Mother Hood

She stood there,  
slightly ominous with a red hood that covered most of her face,
with a long red coat that reached all the way down to her boots.
“What about her?” I asked him curiously “she looks really cool”,
“Her name is Mother Hood” he responded “but she’s a villain”.
“How can she be a villain is she’s a mother?” I asked surprised,
“Technically she’s not a mother” he said as we glanced at her stance,
menacing like something out of a comic book or a graphic novel.
Then I wondered,
why on earth he would conjure up such a villainous creature?
The way she moved amid the unsuspecting crowd with such ease,
she seemed to be so wicked with an unknown objective.
She shifted like a shadow, a wretched memory of dreams past,
conveying a foreboding of unavoidable consequences that lie ahead,
her coat moved like a cape, her hood never revealing her eyes,
as if she’d been stripped of her sight and only had ominous vision.
As I drove away,
her silhouette seemed to follow like a faceless apparition in the night,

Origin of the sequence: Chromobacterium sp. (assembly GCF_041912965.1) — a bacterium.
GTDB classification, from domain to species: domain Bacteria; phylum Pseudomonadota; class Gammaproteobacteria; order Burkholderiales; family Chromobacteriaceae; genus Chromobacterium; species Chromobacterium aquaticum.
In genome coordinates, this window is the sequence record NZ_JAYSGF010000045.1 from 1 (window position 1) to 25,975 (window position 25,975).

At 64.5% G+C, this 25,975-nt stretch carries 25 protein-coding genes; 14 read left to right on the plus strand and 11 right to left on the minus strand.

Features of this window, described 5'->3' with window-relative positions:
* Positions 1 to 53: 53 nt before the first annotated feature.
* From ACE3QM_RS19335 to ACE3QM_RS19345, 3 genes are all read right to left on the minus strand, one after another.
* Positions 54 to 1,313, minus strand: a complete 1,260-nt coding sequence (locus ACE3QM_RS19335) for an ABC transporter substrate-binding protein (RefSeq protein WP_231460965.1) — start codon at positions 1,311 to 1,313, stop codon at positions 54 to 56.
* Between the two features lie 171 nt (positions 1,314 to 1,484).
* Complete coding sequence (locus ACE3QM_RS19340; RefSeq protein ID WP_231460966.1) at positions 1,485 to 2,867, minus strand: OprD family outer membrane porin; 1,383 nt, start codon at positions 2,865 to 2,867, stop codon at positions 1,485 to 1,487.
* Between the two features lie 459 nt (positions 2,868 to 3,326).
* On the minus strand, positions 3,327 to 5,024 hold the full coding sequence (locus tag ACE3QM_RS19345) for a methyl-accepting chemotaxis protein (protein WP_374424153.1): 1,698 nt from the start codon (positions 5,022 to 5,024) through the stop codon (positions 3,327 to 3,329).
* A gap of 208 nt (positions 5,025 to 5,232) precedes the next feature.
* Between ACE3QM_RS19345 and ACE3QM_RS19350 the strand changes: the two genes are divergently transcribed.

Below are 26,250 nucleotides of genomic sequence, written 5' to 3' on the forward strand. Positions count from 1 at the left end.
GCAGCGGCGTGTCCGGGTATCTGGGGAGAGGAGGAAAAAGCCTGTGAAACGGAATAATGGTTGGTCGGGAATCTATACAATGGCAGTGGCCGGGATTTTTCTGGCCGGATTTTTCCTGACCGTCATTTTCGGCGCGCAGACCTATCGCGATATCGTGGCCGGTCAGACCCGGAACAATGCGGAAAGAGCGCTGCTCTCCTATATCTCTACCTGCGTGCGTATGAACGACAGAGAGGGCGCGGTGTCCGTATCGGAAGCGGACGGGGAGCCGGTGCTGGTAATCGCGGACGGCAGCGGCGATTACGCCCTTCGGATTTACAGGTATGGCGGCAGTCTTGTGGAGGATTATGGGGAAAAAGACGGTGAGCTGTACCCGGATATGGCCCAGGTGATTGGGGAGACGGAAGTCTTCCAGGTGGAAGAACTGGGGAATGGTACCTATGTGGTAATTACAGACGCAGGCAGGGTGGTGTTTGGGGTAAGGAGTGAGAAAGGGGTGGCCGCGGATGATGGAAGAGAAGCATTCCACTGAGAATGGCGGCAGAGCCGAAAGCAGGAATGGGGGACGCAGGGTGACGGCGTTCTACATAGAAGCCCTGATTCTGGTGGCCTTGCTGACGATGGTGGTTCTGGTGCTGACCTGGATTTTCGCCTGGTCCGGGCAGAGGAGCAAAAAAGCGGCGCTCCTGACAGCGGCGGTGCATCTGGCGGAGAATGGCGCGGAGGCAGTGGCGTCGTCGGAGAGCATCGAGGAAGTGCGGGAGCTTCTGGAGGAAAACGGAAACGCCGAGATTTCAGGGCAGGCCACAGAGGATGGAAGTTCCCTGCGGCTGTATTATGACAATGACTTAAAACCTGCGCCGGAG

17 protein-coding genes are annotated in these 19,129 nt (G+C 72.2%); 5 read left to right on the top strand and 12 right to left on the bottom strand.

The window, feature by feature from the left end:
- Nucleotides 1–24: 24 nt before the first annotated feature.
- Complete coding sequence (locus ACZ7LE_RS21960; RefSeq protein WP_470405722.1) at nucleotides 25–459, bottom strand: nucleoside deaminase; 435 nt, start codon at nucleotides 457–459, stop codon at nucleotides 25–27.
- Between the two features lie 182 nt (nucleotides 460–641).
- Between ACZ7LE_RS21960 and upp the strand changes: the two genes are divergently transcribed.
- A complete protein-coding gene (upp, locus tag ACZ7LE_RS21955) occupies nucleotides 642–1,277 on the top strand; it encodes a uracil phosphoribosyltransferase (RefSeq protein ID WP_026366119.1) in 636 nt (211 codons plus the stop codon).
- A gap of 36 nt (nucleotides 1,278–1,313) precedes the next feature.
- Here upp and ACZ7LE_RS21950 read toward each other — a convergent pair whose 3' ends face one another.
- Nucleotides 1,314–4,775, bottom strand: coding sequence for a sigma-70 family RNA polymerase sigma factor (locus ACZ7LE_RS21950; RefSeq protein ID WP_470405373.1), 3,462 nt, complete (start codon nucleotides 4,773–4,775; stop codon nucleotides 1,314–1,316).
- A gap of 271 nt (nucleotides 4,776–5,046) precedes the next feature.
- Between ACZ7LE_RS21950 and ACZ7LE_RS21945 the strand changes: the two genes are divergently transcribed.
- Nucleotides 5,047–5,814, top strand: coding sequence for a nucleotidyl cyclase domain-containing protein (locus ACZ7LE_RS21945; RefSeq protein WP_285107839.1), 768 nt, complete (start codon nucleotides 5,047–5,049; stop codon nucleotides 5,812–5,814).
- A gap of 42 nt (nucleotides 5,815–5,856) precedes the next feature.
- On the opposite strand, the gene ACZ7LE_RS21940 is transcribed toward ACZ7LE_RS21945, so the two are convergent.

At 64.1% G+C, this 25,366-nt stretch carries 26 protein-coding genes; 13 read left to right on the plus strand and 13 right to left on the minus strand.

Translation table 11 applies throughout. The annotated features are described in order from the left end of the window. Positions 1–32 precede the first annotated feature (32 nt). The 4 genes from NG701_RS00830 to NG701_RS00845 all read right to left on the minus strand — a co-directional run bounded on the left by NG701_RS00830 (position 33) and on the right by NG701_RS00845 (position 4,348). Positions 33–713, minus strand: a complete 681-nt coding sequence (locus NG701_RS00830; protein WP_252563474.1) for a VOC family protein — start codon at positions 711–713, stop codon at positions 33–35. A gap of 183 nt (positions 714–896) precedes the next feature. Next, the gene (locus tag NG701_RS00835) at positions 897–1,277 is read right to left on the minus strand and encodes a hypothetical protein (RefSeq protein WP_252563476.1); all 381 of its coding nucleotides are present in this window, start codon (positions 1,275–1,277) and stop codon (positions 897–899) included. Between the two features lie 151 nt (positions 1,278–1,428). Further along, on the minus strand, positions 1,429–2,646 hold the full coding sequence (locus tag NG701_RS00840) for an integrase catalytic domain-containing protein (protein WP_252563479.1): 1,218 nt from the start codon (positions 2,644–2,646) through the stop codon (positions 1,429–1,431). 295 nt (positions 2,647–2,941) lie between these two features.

Lurking in the shadows of the hills, soaring fast like the blink of the eye,
on the corner of gas stations she appeared over and over again,
on the dimly lit lonely roads that ran parallel to the highway,
she was there, watching, trailing, silent, never revealing her true nature.
It could be said that under her tough guise was a feminine slender figure,
but her presence felt strong, sinister, malicious and so calculating.
Yet Mother Hood
never approached, never interacted or tried to make any contact,
it was as if her whole purpose was to let you know she was there,
to let you know that she knew your every move, your every intention
so that you’d freeze or give into some kind of unreal internal fear.
She was unrelenting in her pursuit, a dark superpower of sorts
which seemed to take a hold if you acknowledged her being there,
like a nightmare you had as a child which now had materialized.
It was in the mountain pass
where I realized who Mother Hood was and why she was there,
that shadow that chased me through the valleys and hills as I drove faster,
I slowly sank into my seat, with discomfort and anxiety slowly spreading,
looking up at the peaks where the moon cast a pale light amid the dark,
I was young again, not a man but a boy scared of the tale I had just been told,
and then I remember what my son had said as he had presented his art work,
“A hero needs a counterpart, a villain who plays on his opponent’s weakness”.
In the style of "The Man-Moth"
Written by wallyroo92
Published | Edited 8th Dec 2018
All writing remains the property of the author. Don't use it for any purpose without their permission.
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